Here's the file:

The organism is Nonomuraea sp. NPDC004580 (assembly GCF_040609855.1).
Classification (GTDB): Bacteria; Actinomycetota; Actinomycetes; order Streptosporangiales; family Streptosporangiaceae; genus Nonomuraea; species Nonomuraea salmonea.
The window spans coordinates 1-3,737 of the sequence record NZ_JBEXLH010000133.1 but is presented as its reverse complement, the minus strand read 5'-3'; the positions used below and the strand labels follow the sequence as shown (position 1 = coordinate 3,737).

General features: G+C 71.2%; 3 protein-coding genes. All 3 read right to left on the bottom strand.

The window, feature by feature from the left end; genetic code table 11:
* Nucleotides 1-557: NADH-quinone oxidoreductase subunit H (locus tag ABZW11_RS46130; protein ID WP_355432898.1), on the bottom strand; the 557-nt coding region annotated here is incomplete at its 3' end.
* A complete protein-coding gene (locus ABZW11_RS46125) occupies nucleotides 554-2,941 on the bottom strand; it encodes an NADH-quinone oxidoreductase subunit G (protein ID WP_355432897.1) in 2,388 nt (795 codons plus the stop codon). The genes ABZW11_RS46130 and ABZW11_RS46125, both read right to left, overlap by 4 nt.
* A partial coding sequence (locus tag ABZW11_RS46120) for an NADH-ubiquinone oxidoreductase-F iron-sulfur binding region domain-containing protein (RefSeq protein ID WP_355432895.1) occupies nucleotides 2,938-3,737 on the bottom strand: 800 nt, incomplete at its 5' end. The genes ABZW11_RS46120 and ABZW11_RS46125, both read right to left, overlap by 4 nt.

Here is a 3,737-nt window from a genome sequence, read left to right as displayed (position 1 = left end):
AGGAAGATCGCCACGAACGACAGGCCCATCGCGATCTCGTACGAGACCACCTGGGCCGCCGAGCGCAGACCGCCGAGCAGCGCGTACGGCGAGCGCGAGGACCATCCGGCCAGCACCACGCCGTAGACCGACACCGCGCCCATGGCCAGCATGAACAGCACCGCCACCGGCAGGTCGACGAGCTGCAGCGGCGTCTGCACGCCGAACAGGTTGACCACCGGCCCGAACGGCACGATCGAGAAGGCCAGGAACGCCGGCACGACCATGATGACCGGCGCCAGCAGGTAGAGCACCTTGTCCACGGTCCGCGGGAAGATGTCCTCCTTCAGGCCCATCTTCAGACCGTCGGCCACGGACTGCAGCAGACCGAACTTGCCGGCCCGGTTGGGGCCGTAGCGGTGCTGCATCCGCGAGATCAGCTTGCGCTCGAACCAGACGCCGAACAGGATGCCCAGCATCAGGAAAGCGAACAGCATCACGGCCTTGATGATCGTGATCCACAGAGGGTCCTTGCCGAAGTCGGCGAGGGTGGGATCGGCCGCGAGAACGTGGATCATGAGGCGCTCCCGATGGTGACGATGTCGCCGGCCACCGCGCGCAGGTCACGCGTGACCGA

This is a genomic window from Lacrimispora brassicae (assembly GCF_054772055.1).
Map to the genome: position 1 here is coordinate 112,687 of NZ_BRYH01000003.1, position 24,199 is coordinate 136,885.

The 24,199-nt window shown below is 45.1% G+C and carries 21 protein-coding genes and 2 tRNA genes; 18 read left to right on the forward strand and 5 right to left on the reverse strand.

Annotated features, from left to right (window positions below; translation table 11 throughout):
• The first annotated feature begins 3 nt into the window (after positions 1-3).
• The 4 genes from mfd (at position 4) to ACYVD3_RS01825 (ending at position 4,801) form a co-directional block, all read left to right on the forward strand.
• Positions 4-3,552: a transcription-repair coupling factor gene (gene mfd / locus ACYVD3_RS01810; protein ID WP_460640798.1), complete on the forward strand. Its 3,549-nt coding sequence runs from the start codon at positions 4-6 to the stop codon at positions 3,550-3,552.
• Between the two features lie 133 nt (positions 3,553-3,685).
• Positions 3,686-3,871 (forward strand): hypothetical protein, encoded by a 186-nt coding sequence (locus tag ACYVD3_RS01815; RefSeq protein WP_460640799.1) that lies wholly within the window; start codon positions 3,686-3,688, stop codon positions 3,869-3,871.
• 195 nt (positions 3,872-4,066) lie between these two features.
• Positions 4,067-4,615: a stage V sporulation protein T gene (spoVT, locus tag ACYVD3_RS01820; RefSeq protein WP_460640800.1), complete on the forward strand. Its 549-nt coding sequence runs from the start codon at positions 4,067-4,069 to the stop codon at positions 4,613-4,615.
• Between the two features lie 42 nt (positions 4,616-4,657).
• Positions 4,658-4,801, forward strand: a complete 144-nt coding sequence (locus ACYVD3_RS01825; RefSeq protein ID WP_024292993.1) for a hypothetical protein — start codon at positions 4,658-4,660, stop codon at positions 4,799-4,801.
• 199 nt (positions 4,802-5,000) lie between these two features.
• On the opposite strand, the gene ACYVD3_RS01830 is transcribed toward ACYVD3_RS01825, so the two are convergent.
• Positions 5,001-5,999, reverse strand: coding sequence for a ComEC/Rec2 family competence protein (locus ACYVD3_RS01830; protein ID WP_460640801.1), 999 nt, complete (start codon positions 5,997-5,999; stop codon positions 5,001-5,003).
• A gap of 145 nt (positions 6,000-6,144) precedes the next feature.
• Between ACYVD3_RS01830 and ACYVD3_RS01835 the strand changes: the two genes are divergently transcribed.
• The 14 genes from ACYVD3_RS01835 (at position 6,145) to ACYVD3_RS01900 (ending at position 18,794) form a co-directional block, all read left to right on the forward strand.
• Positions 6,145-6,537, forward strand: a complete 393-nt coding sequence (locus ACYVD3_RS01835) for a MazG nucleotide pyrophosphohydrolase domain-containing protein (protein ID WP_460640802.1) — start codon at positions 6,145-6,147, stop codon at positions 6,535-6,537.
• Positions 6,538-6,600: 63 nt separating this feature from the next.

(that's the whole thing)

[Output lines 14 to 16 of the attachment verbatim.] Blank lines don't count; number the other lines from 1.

Annotated features, from left to right (window positions below; translation table 11 throughout):
• The first annotated feature begins 3 nt into the window (after positions 1-3).
• The 4 genes from mfd (at position 4) to ACYVD3_RS01825 (ending at position 4,801) form a co-directional block, all read left to right on the forward strand.